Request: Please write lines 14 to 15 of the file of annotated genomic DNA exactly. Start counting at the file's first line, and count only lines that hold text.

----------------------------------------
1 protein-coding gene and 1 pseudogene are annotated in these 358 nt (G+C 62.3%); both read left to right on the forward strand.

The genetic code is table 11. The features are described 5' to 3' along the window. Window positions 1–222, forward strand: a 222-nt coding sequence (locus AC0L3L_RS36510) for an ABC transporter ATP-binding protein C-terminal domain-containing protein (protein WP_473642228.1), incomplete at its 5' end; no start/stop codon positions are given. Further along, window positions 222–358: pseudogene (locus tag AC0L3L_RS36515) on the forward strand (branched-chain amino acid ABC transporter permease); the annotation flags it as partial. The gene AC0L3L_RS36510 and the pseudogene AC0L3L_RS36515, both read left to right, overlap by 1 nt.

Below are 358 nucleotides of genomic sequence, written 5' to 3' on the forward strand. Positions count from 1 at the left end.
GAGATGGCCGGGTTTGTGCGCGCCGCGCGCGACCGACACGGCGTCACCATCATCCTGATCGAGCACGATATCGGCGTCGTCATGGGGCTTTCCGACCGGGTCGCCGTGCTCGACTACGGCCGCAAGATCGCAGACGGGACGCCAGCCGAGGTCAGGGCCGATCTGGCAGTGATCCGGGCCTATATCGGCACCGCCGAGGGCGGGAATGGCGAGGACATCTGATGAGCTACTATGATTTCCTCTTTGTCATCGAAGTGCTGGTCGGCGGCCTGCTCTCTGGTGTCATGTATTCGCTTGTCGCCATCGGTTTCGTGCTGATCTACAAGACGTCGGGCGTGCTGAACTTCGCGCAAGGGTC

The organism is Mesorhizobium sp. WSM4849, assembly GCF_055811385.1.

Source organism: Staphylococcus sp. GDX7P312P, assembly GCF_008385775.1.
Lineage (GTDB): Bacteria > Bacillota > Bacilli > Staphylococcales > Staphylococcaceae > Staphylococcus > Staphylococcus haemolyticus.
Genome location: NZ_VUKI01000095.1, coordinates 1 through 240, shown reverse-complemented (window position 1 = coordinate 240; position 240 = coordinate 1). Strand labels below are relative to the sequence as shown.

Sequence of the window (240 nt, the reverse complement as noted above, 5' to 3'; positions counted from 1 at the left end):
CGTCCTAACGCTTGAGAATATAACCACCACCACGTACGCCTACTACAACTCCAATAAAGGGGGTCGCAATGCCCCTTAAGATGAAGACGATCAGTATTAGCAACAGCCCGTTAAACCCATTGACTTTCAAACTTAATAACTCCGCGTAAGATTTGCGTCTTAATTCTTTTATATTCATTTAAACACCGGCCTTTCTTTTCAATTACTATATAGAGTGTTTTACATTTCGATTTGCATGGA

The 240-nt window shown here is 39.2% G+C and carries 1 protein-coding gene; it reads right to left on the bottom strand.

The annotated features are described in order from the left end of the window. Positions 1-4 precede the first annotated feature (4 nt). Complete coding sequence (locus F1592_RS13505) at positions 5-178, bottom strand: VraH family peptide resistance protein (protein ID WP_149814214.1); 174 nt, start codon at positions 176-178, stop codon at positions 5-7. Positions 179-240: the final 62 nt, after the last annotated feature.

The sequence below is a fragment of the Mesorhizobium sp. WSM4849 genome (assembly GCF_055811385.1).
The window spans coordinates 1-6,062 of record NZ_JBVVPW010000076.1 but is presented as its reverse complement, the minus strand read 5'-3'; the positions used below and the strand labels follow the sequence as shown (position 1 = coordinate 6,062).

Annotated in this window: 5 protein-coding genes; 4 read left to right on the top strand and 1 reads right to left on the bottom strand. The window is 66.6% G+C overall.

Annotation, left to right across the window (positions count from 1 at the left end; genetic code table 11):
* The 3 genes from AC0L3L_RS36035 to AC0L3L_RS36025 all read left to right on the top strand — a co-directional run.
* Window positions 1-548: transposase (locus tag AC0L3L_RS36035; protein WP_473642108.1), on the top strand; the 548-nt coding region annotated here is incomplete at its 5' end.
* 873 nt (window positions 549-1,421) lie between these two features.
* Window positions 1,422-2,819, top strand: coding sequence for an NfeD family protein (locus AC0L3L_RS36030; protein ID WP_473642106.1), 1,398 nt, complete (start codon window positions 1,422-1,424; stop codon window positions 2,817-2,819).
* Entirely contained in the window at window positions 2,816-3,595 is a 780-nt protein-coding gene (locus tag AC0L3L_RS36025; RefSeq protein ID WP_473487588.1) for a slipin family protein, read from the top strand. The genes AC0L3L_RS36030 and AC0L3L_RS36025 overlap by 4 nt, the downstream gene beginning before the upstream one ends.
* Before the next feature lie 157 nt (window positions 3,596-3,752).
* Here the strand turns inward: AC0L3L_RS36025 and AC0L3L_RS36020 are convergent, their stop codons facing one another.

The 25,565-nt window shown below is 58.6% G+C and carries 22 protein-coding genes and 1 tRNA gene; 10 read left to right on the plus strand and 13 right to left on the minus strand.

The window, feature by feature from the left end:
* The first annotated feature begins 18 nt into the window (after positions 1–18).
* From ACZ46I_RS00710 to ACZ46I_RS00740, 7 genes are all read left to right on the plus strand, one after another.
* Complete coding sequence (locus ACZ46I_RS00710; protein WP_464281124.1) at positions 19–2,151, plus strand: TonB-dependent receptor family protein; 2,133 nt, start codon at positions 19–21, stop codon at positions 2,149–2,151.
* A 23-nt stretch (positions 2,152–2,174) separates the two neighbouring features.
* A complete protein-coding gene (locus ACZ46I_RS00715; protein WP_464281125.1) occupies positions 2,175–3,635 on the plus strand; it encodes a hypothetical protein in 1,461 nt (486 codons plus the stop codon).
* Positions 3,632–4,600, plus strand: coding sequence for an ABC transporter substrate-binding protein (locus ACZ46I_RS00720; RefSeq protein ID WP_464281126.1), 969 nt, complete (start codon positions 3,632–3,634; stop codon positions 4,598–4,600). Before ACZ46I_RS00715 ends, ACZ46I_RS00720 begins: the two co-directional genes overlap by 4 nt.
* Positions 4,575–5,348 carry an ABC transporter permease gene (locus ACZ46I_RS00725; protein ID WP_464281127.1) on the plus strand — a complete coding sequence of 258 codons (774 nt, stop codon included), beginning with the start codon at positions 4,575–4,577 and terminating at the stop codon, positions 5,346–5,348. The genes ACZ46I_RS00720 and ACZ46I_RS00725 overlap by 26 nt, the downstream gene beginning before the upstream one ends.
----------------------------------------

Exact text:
The window spans coordinates 1-6,062 of record NZ_JBVVPW010000076.1 but is presented as its reverse complement, the minus strand read 5'-3'; the positions used below and the strand labels follow the sequence as shown (position 1 = coordinate 6,062).

Annotated in this window: 5 protein-coding genes; 4 read left to right on the top strand and 1 reads right to left on the bottom strand. The window is 66.6% G+C overall.